And, Indonesia had its 74 death, a man from West Java.

Friday, April 6, 2007

First Cambodia case in a while

"A 13-year-old Cambodian girl has died of bird flu, becoming the seventh victim of the deadly virus in the country, said Kampong Cham, Secretary of the Cambodian Ministry of Health on Apr. 6"

Indonesia death toll from H5N1 raised to 73

A fifteen year old girl from Jakarata died of multiple organ failure after being infected with H5N1, raising the death toll to 73.

Vientiane Capital declared AI free

Following the recent outbreak of H5N1 in Laos, the Government of the Lao PDR has declared the four districts of Sissatanack, Xaisetta, Sikkhotabong and Chanthabouli in Vientiane Capital, AI free.

Following a ban that has been in place since 7th March, residents in these areas of the Laos capital city are now able to eat poultry and eggs again, however the raising of live poultry in the 216 affected villages is still prohibited.

Strict measures will be put in place to ensure the safe import of 'AI free', killed and plucked poultry from other areas of Lao for sale in markets. At this stage, no live poultry is to be allowed in the villages that were affected.

Thursday, April 5, 2007

Indonesia Confirms 72nd death from H5N1

Just on the heels of the 71st death reported two days ago, comes the 72nd.

H5N1 and Drinking Water

Just received and interesting Q&A update from WHO WatSan team on what the risks may be for transmitting H5N1 through drinking water. This question became especially relevant for CARE during the recent floods in Jakarta, where H5N1 in poultry is widespread.

Here's a few of the truncated Q&A's below, if you'd like the whole document, email us at: There's also a good background paper on the latest evidence at:

From WHO:

Q. Is there a risk from drinking water?
A. Potentially Yes.

Avian influenza viruses can persist for extended periods of time in water depending on temperature, pH and salinity but information on environmental persistence of H5N1 in water is lacking. As influenza A (H5N1) infection is frequently accompanied by gastrointestinal symptoms this could mean that H5N1 might enter the host also through Gastrointestinal tract.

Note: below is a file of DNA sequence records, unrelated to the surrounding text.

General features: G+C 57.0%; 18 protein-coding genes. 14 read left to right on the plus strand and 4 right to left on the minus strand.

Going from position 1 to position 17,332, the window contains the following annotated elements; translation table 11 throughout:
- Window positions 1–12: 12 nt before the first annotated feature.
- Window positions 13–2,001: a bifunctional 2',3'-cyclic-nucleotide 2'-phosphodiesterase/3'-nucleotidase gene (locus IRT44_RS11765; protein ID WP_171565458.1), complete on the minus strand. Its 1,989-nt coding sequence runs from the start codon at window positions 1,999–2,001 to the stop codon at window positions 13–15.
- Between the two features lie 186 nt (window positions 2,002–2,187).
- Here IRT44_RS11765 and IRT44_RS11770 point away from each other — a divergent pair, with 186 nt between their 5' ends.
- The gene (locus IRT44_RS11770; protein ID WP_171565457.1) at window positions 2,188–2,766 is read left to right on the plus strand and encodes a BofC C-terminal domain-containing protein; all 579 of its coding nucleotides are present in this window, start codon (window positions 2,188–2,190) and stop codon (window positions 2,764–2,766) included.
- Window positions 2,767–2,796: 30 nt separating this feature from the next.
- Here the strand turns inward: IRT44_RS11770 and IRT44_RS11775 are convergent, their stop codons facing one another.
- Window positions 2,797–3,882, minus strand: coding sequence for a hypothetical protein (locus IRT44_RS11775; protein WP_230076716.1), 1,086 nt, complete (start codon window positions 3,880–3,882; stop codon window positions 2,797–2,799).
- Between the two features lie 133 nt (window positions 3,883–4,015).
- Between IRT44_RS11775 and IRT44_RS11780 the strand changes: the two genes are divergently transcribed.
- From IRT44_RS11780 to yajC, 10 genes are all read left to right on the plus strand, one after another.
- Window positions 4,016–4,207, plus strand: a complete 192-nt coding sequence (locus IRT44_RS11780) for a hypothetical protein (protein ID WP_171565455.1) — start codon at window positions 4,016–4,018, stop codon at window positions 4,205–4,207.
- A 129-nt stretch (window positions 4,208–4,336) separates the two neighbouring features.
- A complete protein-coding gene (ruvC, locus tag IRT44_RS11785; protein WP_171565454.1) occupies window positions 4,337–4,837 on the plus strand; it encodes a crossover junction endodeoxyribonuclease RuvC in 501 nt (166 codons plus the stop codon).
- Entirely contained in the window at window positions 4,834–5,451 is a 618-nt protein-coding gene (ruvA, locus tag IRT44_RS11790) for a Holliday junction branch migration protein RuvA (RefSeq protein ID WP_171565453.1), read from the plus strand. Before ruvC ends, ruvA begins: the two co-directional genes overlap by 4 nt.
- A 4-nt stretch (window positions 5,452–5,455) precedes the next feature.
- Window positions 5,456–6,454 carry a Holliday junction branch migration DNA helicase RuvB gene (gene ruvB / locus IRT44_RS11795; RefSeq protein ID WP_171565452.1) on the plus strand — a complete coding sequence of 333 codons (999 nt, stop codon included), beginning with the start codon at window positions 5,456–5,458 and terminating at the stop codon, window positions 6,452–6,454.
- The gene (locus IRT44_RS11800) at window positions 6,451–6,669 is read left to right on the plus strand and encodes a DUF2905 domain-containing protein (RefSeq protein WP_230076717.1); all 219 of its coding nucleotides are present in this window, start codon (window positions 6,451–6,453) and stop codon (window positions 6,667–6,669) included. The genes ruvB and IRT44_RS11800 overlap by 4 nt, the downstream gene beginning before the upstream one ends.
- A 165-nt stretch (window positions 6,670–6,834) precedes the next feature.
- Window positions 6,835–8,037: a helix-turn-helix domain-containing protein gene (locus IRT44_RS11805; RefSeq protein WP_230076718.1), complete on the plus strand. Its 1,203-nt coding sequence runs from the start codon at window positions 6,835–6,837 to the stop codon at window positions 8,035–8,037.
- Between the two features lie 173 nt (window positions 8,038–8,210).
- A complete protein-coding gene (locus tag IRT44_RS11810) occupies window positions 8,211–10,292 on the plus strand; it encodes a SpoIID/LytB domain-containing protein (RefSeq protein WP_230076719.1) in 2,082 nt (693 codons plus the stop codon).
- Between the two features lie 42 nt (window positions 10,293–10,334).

Based on no evidence but considering a potential risk. Knowing that water supplied for multiple use and for drinking water in health-care facilities, minimum standards are required based on national protocols.

Q. How does avian influenza virus get into drinking water sources?

A. Infected waterfowl carry avian influenza viruses in their gastrointestinal tract, where the virus replicates. Birds infected with avian influenza virus shed large quantities of virus in their faeces as well as in their saliva and nasal secretions. Recent studies of ducks inoculated with H5N1 isolates from 2003 and 2004 showed infective virus shedding up to 17 days post-infection. Thus, it is likely that infected droppings or other secretions from both symptomatic and asymptomatic waterfowl will enter water environments where these birds gather. Avian influenza virus has been isolated from unconcentrated lake water where ducks gathered and deposited large amounts of faeces, but virus concentrations were not determined in these studies. Still, avian influenza virus detection in unconcentrated water and in small sample volumes suggests that levels could be relatively high.

While there have been no quantitative studies on the transport of avian influenza virus to groundwater underlying poultry operations, the disposal and composting of infected waste on poultry farms could create a potential pathway for the virus to enter groundwater. Similarly, interconnected surface water and groundwater systems might provide a potential route to groundwater if surface waters are carrying high concentrations of the virus.

Q. Do we know how long avian influenza viruses persist in drinking water sources?

A. Avian influenza viruses are known to persist for extended periods of time in water depending on environmental conditions, including temperature, pH and salinity, but information on the persistence of highly pathogenic avian influenza (HPAI) viruses, including H5N1, in water is lacking. Persistence of avian influenza in water is most sensitive to temperature.

Wednesday, April 4, 2007

More Avian Flu cases and death

Four workers test positive for Avian Flu in Kuwait

Four Bangladeshi workers, who were part of an official culling team in Kuwait, have tested positive for Avian Flu. These cases have not yet been confirmed by WHO lab test.

For more:

72nd Victim of Bird Flu in Indonesia:

The Health Ministry announces the death of a maid who cared for a pet eagle:

For more:

Tuesday, April 3, 2007

HPAI community awareness in Lao: Challenges and future directions

Studies have shown that while knowledge about AI has increased in many regions around Lao, there has been very little change in behaviours. These findings and others were showcased last week at a workshop on communications initiatives related to HPAI in Lao PDR.